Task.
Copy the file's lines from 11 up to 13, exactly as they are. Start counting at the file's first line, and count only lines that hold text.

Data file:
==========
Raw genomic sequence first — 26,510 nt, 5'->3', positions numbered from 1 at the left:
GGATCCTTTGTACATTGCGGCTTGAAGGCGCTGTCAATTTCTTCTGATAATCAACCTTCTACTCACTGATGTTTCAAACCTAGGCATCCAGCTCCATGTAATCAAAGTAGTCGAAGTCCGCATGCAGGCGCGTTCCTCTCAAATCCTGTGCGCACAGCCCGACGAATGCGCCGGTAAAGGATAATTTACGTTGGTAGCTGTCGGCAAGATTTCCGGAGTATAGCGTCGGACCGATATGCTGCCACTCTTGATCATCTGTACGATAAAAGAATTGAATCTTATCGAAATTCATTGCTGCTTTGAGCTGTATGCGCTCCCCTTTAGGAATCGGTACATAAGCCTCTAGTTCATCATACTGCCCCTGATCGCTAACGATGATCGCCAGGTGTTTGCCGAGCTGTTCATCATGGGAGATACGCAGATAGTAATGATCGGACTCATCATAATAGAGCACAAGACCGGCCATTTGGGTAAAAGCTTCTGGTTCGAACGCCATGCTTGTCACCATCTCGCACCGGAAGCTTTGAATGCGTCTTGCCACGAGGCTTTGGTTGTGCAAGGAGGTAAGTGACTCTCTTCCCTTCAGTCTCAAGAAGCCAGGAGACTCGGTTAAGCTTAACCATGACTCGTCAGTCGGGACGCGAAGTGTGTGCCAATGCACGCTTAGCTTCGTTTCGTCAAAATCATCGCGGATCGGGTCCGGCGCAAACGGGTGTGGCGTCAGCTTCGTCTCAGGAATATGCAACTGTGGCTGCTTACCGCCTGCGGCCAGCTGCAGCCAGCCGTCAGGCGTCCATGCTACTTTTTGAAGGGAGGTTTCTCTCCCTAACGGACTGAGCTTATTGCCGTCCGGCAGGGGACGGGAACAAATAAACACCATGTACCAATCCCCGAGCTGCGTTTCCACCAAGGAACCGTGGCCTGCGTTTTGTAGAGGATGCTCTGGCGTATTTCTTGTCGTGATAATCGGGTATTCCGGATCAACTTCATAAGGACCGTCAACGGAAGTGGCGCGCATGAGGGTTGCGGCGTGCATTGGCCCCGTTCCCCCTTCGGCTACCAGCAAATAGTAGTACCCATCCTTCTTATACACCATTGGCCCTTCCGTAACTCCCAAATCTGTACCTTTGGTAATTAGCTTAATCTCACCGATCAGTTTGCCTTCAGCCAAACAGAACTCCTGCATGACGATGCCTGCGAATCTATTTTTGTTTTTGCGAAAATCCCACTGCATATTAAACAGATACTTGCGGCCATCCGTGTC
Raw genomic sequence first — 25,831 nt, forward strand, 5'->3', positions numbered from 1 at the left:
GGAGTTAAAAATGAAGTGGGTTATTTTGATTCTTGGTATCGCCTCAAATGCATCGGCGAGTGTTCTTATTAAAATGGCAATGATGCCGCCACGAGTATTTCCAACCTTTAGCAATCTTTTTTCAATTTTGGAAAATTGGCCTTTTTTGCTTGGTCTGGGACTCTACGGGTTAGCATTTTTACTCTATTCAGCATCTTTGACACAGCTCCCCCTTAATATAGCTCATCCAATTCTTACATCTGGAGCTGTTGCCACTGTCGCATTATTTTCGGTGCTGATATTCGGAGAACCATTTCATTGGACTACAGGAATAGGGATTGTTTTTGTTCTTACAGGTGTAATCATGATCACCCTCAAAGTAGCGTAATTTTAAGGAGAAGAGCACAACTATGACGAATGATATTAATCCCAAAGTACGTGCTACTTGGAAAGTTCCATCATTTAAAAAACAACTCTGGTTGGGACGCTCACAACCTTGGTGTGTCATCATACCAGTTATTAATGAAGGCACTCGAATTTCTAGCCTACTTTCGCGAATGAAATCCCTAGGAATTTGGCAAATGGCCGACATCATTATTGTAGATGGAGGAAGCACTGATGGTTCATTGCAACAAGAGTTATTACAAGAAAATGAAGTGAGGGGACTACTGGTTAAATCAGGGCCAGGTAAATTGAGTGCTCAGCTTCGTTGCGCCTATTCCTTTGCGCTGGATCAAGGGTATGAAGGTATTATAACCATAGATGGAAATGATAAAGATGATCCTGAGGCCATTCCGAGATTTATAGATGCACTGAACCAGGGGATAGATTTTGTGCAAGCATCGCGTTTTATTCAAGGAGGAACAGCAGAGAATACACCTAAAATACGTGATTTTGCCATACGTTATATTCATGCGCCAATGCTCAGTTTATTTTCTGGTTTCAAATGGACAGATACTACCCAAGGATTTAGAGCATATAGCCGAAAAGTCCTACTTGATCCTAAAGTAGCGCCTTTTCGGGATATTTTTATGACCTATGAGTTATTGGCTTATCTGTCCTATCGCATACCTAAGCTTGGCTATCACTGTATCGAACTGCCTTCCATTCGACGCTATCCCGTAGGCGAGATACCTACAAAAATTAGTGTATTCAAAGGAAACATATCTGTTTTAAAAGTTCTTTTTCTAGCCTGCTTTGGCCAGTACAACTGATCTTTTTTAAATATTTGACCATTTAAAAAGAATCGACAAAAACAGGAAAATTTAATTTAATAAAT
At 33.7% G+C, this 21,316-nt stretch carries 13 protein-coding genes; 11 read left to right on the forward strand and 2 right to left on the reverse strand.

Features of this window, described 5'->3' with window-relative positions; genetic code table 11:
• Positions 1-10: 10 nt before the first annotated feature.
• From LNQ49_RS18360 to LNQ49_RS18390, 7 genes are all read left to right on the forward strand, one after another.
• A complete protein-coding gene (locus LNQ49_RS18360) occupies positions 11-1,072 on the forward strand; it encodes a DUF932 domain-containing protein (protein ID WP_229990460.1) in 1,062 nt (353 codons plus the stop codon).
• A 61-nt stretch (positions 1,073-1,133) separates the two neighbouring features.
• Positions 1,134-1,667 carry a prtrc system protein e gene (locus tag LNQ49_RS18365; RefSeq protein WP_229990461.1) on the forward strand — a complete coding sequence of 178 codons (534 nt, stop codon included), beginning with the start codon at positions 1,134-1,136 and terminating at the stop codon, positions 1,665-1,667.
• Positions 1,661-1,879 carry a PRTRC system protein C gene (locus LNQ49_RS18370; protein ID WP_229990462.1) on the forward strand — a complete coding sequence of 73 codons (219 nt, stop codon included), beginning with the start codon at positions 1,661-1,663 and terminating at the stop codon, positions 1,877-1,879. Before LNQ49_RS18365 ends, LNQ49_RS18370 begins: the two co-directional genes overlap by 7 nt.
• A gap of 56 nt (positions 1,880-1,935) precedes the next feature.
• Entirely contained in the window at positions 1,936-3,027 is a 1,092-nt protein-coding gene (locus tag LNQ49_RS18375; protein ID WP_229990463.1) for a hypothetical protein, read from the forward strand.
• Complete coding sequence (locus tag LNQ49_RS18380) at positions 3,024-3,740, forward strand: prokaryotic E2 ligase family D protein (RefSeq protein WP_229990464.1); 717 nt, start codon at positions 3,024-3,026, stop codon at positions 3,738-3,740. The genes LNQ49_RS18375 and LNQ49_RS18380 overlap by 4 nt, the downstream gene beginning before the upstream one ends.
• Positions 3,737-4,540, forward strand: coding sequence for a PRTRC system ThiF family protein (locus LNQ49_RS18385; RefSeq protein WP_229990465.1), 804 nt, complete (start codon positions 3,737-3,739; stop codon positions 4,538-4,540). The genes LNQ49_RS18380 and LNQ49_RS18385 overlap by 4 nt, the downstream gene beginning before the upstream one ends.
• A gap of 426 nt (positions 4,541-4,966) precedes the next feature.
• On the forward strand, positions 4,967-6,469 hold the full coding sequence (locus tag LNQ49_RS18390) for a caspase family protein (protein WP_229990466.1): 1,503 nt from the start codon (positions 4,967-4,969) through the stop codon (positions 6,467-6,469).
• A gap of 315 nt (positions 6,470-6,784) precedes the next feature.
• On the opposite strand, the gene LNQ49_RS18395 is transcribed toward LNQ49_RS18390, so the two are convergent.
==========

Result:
• Positions 1,134-1,667 carry a prtrc system protein e gene (locus tag LNQ49_RS18365; RefSeq protein WP_229990461.1) on the forward strand — a complete coding sequence of 178 codons (534 nt, stop codon included), beginning with the start codon at positions 1,134-1,136 and terminating at the stop codon, positions 1,665-1,667.
• Positions 1,661-1,879 carry a PRTRC system protein C gene (locus LNQ49_RS18370; protein ID WP_229990462.1) on the forward strand — a complete coding sequence of 73 codons (219 nt, stop codon included), beginning with the start codon at positions 1,661-1,663 and terminating at the stop codon, positions 1,877-1,879. Before LNQ49_RS18365 ends, LNQ49_RS18370 begins: the two co-directional genes overlap by 7 nt.
• A gap of 56 nt (positions 1,880-1,935) precedes the next feature.